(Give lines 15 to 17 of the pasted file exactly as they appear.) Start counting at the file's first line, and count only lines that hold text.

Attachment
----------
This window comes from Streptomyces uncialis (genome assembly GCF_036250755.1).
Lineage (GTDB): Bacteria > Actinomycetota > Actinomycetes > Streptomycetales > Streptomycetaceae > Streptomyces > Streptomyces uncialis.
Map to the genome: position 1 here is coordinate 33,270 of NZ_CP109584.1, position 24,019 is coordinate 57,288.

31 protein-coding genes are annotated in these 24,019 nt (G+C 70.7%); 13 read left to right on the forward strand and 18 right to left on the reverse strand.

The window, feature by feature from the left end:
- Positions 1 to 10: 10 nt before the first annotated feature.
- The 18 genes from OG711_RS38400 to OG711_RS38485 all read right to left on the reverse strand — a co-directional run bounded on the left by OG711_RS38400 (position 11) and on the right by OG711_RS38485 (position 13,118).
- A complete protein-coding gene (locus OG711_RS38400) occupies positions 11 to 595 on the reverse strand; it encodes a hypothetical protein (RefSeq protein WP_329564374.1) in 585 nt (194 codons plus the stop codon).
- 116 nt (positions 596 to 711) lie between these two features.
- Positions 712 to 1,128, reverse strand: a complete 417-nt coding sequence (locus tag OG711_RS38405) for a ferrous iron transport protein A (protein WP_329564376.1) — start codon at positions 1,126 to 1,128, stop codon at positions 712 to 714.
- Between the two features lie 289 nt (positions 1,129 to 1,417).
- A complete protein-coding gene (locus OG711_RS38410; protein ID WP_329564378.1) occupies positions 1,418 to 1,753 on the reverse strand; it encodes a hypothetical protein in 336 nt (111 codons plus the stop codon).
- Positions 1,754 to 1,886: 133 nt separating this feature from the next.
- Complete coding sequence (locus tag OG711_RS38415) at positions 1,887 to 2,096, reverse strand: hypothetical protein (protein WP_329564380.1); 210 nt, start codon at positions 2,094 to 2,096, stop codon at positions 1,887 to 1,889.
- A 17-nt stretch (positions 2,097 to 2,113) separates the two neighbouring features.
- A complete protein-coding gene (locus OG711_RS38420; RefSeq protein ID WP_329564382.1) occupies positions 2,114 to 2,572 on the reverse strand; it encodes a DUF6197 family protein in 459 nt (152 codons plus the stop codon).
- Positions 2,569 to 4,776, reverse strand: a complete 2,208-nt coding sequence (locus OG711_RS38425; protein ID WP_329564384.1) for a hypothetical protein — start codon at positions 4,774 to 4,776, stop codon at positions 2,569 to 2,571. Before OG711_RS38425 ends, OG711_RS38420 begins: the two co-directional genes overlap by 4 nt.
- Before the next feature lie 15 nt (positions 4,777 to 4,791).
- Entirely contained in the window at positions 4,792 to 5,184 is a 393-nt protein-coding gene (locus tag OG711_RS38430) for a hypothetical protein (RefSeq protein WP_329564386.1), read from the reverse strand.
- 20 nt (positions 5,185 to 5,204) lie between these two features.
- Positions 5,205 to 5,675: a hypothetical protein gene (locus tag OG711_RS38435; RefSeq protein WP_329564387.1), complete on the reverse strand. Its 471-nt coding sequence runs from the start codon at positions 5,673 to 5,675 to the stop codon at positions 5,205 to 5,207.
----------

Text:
- A 17-nt stretch (positions 2,097 to 2,113) separates the two neighbouring features.
- A complete protein-coding gene (locus OG711_RS38420; RefSeq protein ID WP_329564382.1) occupies positions 2,114 to 2,572 on the reverse strand; it encodes a DUF6197 family protein in 459 nt (152 codons plus the stop codon).
- Positions 2,569 to 4,776, reverse strand: a complete 2,208-nt coding sequence (locus OG711_RS38425; protein ID WP_329564384.1) for a hypothetical protein — start codon at positions 4,774 to 4,776, stop codon at positions 2,569 to 2,571. Before OG711_RS38425 ends, OG711_RS38420 begins: the two co-directional genes overlap by 4 nt.